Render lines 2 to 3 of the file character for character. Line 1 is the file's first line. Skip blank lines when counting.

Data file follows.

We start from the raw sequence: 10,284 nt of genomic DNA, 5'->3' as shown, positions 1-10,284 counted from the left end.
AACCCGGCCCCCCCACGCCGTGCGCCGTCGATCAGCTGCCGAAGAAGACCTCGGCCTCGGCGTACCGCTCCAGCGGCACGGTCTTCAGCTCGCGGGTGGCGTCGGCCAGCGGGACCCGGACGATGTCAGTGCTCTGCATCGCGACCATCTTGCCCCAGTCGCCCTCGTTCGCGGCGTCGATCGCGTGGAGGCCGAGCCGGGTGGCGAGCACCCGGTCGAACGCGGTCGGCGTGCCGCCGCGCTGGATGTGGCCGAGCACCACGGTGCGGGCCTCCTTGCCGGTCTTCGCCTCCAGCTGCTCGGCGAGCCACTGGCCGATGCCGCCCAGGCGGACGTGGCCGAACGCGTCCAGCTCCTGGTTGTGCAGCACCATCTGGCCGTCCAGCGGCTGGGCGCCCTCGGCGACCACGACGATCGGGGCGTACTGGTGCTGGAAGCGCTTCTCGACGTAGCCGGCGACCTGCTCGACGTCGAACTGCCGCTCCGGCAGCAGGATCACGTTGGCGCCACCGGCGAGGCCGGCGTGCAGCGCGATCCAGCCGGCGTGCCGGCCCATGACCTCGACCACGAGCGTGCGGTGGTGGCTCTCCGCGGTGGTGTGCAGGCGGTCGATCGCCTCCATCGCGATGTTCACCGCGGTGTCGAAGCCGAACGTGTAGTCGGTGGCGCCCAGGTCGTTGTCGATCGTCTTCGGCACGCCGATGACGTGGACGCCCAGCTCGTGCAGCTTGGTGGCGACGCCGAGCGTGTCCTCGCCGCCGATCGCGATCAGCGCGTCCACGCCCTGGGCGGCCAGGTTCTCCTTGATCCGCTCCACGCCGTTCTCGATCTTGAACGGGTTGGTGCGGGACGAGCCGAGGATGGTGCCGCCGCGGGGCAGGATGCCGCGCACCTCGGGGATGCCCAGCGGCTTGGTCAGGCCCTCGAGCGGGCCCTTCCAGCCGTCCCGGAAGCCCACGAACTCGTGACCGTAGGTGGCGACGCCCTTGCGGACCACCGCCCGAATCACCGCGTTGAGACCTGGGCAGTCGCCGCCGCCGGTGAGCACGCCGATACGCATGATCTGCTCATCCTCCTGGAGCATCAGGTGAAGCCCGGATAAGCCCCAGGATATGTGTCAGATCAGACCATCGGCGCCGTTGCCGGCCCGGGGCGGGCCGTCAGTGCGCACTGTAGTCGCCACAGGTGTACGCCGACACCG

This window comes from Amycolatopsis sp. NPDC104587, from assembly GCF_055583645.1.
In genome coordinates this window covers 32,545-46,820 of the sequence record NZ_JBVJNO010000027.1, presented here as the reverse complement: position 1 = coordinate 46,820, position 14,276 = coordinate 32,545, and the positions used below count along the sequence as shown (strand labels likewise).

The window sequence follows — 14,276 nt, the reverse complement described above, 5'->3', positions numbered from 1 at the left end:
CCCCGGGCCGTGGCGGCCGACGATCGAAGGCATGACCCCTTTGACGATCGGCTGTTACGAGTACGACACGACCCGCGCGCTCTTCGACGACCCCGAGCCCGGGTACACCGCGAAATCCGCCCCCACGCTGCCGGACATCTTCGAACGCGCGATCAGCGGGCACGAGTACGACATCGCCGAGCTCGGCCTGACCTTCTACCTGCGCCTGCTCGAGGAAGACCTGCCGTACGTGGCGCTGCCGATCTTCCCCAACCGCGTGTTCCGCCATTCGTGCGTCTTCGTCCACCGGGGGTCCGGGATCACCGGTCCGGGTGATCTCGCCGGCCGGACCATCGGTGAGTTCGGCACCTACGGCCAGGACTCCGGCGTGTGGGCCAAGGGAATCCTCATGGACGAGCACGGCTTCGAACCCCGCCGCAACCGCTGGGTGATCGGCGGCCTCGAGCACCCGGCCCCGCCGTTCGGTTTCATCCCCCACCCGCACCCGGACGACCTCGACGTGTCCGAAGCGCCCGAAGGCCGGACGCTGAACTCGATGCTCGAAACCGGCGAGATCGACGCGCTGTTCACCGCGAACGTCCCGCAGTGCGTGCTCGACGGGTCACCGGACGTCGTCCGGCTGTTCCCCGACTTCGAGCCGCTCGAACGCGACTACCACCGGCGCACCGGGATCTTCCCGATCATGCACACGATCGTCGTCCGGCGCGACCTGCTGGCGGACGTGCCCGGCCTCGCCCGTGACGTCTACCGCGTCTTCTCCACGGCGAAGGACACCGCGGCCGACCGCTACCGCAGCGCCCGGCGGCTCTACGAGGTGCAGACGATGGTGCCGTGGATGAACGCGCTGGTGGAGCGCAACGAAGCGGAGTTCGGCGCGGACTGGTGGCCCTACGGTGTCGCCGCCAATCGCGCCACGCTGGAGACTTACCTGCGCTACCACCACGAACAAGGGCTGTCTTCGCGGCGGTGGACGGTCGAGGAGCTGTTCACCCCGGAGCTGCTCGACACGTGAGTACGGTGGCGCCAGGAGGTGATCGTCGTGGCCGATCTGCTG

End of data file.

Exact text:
AACCCGGCCCCCCCACGCCGTGCGCCGTCGATCAGCTGCCGAAGAAGACCTCGGCCTCGGCGTACCGCTCCAGCGGCACGGTCTTCAGCTCGCGGGTGGCGTCGGCCAGCGGGACCCGGACGATGTCAGTGCTCTGCATCGCGACCATCTTGCCCCAGTCGCCCTCGTTCGCGGCGTCGATCGCGTGGAGGCCGAGCCGGGTGGCGAGCACCCGGTCGAACGCGGTCGGCGTGCCGCCGCGCTGGATGTGGCCGAGCACCACGGTGCGGGCCTCCTTGCCGGTCTTCGCCTCCAGCTGCTCGGCGAGCCACTGGCCGATGCCGCCCAGGCGGACGTGGCCGAACGCGTCCAGCTCCTGGTTGTGCAGCACCATCTGGCCGTCCAGCGGCTGGGCGCCCTCGGCGACCACGACGATCGGGGCGTACTGGTGCTGGAAGCGCTTCTCGACGTAGCCGGCGACCTGCTCGACGTCGAACTGCCGCTCCGGCAGCAGGATCACGTTGGCGCCACCGGCGAGGCCGGCGTGCAGCGCGATCCAGCCGGCGTGCCGGCCCATGACCTCGACCACGAGCGTGCGGTGGTGGCTCTCCGCGGTGGTGTGCAGGCGGTCGATCGCCTCCATCGCGATGTTCACCGCGGTGTCGAAGCCGAACGTGTAGTCGGTGGCGCCCAGGTCGTTGTCGATCGTCTTCGGCACGCCGATGACGTGGACGCCCAGCTCGTGCAGCTTGGTGGCGACGCCGAGCGTGTCCTCGCCGCCGATCGCGATCAGCGCGTCCACGCCCTGGGCGGCCAGGTTCTCCTTGATCCGCTCCACGCCGTTCTCGATCTTGAACGGGTTGGTGCGGGACGAGCCGAGGATGGTGCCGCCGCGGGGCAGGATGCCGCGCACCTCGGGGATGCCCAGCGGCTTGGTCAGGCCCTCGAGCGGGCCCTTCCAGCCGTCCCGGAAGCCCACGAACTCGTGACCGTAGGTGGCGACGCCCTTGCGGACCACCGCCCGAATCACCGCGTTGAGACCTGGGCAGTCGCCGCCGCCGGTGAGCACGCCGATACGCATGATCTGCTCATCCTCCTGGAGCATCAGGTGAAGCCCGGATAAGCCCCAGGATATGTGTCAGATCAGACCATCGGCGCCGTTGCCGGCCCGGGGCGGGCCGTCAGTGCGCACTGTAGTCGCCACAGGTGTACGCCGACACCG

This window comes from Amycolatopsis sp. NPDC104587, from assembly GCF_055583645.1.